He said that the idea of central bank digital currency (CBDC) is mature and that many central banks around the world are working towards it.
Sankar further said that CBDC is needed to protect consumers from the “terrifying level of volatility” seen in some of the virtual currencies that are not sovereignly backed.
He said central banks around the world are participating in the exploration of CBDC, and some countries have also introduced such concepts.
“Perhaps the idea of CBDCs is close,” he said while participating in an online discussion hosted by the Vidhi Center for Legal Policy.
In India, a high-level inter-ministerial committee constituted by the finance ministry has examined the political and legal frameworks and recommended the introduction of CBDC as a digital form of fiat money in the country.
“Like other central banks, the RBI has also been exploring the pros and cons of introducing CBDC for quite some time,” he said, adding that countries have generally implemented specific-purpose CBDCs.
The Reserve Bank, he said, is currently working towards a phased implementation strategy and examining cases that could be implemented with little or no disruption to the banking system and monetary policy.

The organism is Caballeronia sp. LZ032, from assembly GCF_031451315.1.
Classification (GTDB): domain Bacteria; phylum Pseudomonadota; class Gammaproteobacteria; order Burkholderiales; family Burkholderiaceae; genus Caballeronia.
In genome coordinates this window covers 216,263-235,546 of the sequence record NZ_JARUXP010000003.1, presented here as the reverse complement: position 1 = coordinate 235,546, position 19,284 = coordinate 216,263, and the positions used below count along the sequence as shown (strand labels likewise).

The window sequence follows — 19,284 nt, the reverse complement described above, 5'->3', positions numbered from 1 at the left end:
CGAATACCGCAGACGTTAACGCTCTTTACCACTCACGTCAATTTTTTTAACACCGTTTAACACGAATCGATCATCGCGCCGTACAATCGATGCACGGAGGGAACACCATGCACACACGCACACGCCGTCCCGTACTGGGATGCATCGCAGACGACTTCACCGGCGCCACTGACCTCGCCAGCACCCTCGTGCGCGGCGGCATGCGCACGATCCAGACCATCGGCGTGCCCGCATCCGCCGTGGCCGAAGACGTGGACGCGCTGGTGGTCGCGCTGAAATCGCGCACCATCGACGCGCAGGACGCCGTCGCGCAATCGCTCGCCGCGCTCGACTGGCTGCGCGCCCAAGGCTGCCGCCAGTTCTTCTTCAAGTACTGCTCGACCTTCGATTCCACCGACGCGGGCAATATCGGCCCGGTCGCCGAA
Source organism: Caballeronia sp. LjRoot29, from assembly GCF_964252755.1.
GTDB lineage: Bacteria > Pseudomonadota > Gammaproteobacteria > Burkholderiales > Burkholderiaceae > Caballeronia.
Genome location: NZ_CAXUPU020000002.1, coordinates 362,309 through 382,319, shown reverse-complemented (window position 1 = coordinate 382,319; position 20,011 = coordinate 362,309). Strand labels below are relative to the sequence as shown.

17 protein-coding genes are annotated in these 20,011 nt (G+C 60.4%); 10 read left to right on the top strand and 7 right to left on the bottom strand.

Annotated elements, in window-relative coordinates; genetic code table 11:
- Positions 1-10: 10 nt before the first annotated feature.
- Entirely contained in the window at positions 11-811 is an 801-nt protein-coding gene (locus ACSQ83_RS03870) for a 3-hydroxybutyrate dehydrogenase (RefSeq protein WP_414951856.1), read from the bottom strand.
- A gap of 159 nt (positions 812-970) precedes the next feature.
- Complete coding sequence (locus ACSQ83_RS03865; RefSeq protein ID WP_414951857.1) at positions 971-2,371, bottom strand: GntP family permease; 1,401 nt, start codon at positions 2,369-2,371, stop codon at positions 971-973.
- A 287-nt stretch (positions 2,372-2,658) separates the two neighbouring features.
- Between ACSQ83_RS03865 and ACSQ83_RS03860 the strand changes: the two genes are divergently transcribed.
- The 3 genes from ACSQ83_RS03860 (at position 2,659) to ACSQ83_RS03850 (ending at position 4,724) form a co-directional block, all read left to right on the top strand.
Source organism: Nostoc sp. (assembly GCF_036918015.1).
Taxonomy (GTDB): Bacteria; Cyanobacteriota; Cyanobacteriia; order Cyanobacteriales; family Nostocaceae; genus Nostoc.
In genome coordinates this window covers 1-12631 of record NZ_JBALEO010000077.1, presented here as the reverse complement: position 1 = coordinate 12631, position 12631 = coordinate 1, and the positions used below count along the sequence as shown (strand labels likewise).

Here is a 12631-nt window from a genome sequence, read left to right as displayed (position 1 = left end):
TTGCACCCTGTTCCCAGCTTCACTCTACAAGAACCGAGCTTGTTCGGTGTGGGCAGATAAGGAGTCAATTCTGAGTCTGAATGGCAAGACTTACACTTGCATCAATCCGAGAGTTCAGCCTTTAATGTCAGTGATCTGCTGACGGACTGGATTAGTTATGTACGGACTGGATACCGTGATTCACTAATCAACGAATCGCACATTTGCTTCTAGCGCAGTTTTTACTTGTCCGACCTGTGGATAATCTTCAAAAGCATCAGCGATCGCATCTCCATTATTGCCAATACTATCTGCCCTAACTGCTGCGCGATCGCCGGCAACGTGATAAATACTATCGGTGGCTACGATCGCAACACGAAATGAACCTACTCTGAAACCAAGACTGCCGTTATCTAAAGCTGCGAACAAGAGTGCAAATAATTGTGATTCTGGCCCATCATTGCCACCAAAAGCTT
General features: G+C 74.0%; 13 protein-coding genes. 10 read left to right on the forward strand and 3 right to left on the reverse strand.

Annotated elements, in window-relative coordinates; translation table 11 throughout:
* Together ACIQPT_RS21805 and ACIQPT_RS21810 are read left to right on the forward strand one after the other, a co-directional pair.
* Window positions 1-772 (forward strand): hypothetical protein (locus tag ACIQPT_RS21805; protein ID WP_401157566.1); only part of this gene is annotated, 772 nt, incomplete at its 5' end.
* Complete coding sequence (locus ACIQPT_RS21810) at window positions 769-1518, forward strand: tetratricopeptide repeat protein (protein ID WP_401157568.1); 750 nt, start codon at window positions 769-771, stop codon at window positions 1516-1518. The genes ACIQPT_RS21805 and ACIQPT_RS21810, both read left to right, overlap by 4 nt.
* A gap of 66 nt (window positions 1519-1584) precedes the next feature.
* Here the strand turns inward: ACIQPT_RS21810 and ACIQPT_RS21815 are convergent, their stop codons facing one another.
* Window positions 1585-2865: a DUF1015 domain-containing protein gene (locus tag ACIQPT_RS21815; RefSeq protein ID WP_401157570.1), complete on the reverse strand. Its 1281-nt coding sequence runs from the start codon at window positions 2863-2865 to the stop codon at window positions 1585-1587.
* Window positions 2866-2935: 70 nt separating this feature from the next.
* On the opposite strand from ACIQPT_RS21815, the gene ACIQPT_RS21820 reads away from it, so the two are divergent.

“… piloting in the wholesale and retail segments may be a possibility in the near future. So some progress has been made. You know we could probably get there in the near future,” Sankar said .
The lieutenant governor also said that legal changes would be necessary, since the current provisions have been made taking into account the currency in physical form under the Reserve Bank of India Act.
He said consequential amendments would also be required to the Coinage Act, the Foreign Exchange Administration Act (FEMA), and the Information Technology Act.
“These are some of the things that … we are analyzing internally,” he added.
The lieutenant governor further said that some of the key issues the RBI is examining include the scope of CBDCs, the underlying technology and the validation mechanism.
He also highlighted some of the risks associated with digital currencies, such as the sudden flight of money from a bank under stress.
“There are associated risks … but they must be carefully weighed against the possible benefits,” he added.